David’s phone buzzed. A text from a familiar number appeared.
N: Hey David. You there? It’s Nico.
Bern wasn’t the only one feeling a sense of déjà vu. Nico did well three years ago, so David hoped he’d be around. To hear that Nico was indeed around and willing to talk, even after all that happened last time – it meant more to David than he’d ever admit, even to himself.
D: Hi Nico. Yes, I’m here.
N: Tell me, Author. What the hell is going on?
“Nico…” David whispered. Didn’t Nico realize that they needed to take precautions? The enemy can access their phones.
Sakari overheard. “Nico?” He glanced at David’s phone. “Is that who you’re texting?”
David quickly locked his phone and slid it back into his pocket.
“Why would Nico be…?” Bern started. Wheels turned and facts fell into place in his mind. The expresion on his face shifted from confusion to realization to anger as he stood and confronted David, looming over the feather-haired boy. “No. No, I know exactly why he can text you. You were his partner, then you left him for dead. You prissy little punk-ass…”
Sakari sprung up from his seat, slipped behind Bern, and put him in a chokehold, cutting him off.
Rianne screamed, “Bernie!” at the same time Cara shouted, “Sakari!”
The recording pleasantly informed them, “Now approaching Broad Street. Transfer here for Yellow Line. Please stand clear of the doors.”
Sakari dragged Bern toward the doors. “First Mia! Now you! I’m sick of people attacking my friends!”
Mia jumped to her feet. “Everyone, calm down!”
Between gasps for air, Bern said, “Wait. Listen. You don’t know him. He’s that…”
“What do you have against him?” Sakari demanded. “Tell me why.”
“Sakari, stop. Please. Just let Bernie go,” Rianne begged.
“Only when he promises not to hurt David,” Sakari told her.
Bern insisted, “Bad dude, man. He’s a bad…”
Sakari tightened his hold on Bern’s neck. “Promise!”
David stood and shouted, “Enough!!” His voice sounded deeper than normal and so authoritative that everyone froze.
But it was too much for David. He fell into a coughing fit. His lungs burned. His legs turned to jelly. He sank to his knees. Cara knelt beside him in the aisle, putting a comforting hand on his back. They could barely hear the announcer lady over David’s coughing. “Arrived at Broad Street. Transfer here for Yellow Line. Next stop: Mason Plaza.”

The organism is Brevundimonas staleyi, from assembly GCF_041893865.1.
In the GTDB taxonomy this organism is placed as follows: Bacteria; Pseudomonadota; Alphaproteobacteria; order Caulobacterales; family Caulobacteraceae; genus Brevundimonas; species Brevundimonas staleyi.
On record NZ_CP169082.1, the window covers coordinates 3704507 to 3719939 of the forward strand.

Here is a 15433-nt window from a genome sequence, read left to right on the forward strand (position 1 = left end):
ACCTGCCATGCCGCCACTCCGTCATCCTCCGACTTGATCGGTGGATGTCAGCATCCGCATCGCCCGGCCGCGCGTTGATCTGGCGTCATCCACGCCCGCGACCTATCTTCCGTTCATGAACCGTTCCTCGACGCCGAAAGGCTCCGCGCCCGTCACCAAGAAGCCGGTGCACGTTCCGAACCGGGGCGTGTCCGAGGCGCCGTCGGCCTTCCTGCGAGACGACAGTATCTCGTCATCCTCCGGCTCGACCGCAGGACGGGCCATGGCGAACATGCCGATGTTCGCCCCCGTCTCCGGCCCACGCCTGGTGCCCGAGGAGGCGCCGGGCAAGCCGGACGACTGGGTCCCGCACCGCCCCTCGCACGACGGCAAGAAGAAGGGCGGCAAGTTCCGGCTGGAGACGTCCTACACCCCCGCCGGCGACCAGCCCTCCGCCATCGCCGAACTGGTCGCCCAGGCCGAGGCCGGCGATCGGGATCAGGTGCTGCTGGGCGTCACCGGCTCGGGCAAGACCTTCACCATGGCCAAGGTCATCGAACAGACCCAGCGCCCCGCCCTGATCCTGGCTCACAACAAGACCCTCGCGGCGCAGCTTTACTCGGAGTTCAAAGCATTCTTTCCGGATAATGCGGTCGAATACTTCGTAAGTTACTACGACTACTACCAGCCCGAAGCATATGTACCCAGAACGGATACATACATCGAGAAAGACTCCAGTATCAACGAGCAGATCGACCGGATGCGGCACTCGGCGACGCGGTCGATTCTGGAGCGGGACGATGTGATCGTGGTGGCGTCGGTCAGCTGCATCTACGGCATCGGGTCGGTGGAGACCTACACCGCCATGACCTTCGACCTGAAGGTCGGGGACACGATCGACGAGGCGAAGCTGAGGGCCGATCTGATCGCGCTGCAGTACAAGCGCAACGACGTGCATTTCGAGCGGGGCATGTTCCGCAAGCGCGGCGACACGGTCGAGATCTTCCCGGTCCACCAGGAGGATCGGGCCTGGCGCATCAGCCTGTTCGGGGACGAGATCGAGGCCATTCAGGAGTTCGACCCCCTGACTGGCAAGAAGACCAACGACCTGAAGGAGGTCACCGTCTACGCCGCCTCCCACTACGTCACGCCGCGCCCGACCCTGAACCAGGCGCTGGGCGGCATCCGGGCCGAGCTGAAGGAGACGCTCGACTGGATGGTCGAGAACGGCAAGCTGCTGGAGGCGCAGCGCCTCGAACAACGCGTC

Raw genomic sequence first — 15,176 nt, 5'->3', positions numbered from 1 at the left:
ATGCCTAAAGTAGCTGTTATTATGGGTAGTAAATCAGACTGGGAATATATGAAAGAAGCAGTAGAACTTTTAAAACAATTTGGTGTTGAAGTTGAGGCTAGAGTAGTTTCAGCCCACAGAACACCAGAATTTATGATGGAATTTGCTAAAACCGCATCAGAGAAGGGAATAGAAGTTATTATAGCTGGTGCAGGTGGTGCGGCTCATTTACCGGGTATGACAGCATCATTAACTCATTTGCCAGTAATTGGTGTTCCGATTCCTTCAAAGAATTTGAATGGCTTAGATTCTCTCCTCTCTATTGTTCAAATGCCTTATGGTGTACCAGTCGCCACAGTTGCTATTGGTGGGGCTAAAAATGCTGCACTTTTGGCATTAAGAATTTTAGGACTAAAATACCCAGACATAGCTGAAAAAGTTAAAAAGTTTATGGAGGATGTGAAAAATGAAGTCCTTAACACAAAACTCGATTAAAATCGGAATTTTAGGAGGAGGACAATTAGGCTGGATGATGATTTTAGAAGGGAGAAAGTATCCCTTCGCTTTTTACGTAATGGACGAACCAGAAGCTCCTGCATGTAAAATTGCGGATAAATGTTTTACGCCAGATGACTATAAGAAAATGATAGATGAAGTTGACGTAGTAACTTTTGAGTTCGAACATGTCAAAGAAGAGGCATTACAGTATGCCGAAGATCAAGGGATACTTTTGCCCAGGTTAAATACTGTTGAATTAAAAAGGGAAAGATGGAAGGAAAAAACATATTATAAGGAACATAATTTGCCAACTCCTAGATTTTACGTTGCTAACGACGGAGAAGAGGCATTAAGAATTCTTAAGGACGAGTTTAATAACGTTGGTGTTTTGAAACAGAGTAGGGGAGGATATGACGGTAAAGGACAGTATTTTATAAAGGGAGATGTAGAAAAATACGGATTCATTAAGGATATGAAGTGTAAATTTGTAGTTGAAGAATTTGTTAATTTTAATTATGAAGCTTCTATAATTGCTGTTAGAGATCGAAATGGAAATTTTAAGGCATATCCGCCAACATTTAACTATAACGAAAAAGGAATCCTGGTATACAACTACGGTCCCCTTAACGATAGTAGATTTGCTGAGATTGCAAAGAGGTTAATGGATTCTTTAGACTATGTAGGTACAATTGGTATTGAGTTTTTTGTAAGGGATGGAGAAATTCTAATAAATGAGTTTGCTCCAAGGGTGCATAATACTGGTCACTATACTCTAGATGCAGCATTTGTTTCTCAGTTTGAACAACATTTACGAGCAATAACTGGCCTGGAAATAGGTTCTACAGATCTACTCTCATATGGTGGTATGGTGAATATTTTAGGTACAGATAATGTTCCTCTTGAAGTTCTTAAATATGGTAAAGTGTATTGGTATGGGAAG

Bern pried Sakari’s chokehold loose enough to give himself more room to breathe. “You got something to say, you son of a bitch?” he taunted David.
Sakari jerked Bern backwards. “I oughta throw you off this train right now.”
“Go on and try, shorty. I dare ya.”
Mia commanded, “Hold it, both of you. The only way we’re going to solve this peacefully is if everyone stays onboard and everybody can talk.”
“We don’t have time to solve this peacefully.”
“We do, actually. The whole train ride to Coldessi Park if need be.”
“David, are you okay?” Rianne asked. “You sound awful.”
David’s coughing finally subsided. He looked at the hand he used to cover his mouth, now splashed with red. “That can’t be good,” he observed, his voice hoarse.
Cara saw the same thing. “Crap. That’s blood.”
“B-blood?!” Rianne exclaimed, catching everyone’s attention.
Sakari was stunned, so Bern took his chance to wriggle free of Sakari’s grip as the train recording announced, “Now boarding Red Line to Nielsen Quay. Next stop: Mason Plaza.”
Cara held out her hand. “Mia – the tissues in your purse.”
Mia dug out a small packet of tissues. Cara gave a couple of Mia’s tissues to David. He wiped his hand and mouth with the tissues as Cara helped him back into his seat. She sat next to him and took out an empty potato chip bag from her purse. She told David to put the used tissues inside.
“I see a trash can on the platform,” Mia told Cara.
Cara rolled down the top of the bag, closing it tightly. She gave it to Mia saying, “Come straight back.” Obediently, Mia hopped off the train.
Bern angrily broke the silence. “C’mon, you bastard,” he told David. “I know who you are. Quit the act and tell us straight up. What is going on?”
David said, “Nico asked me the same thing. I should reply back.”
Bern stomped his foot loudly. “Don’t you weasel outta this! Tell us already, goddammit!”
David grabbed the pole beside him with both hands and pulled himself onto his feet. “If I knew what was going on, I wouldn’t be going to Coldessi Park. Nor would you, Rianne, or Nico even be involved. If it were up to me, I would’ve done all I could to spare you.”
“Bullshit! You’re just feeding us a line, just like you did Nico. I ain’t some tuna, asshole!”
“Would you quit being rude at least?” Sakari asked Bern, angry and annoyed.
David held out a hand to stop him. “No, Sakari. I… I deserve it.”
David’s arm shivered with exhaustion. His legs were still jelly. He had no choice but to let gravity pull him back down into his seat. “Everything Bern’s said about me is true,” he told the group. “I’m the jerk who used our friend Nico three years ago.”
Bern snorted. “You dare call him friend.”
Mia hopped back onto the train as the recorded lady announced, “Now departing for Nielsen Quay. Please stand clear of the doors.”
The group silently settled into their places for the next leg of the journey. Rianne sat across from David. Mia sat across from her sister. Bern and Sakari grabbed poles by the doors as they slid closed.
©2021 Joyce Lewis. All rights reserved.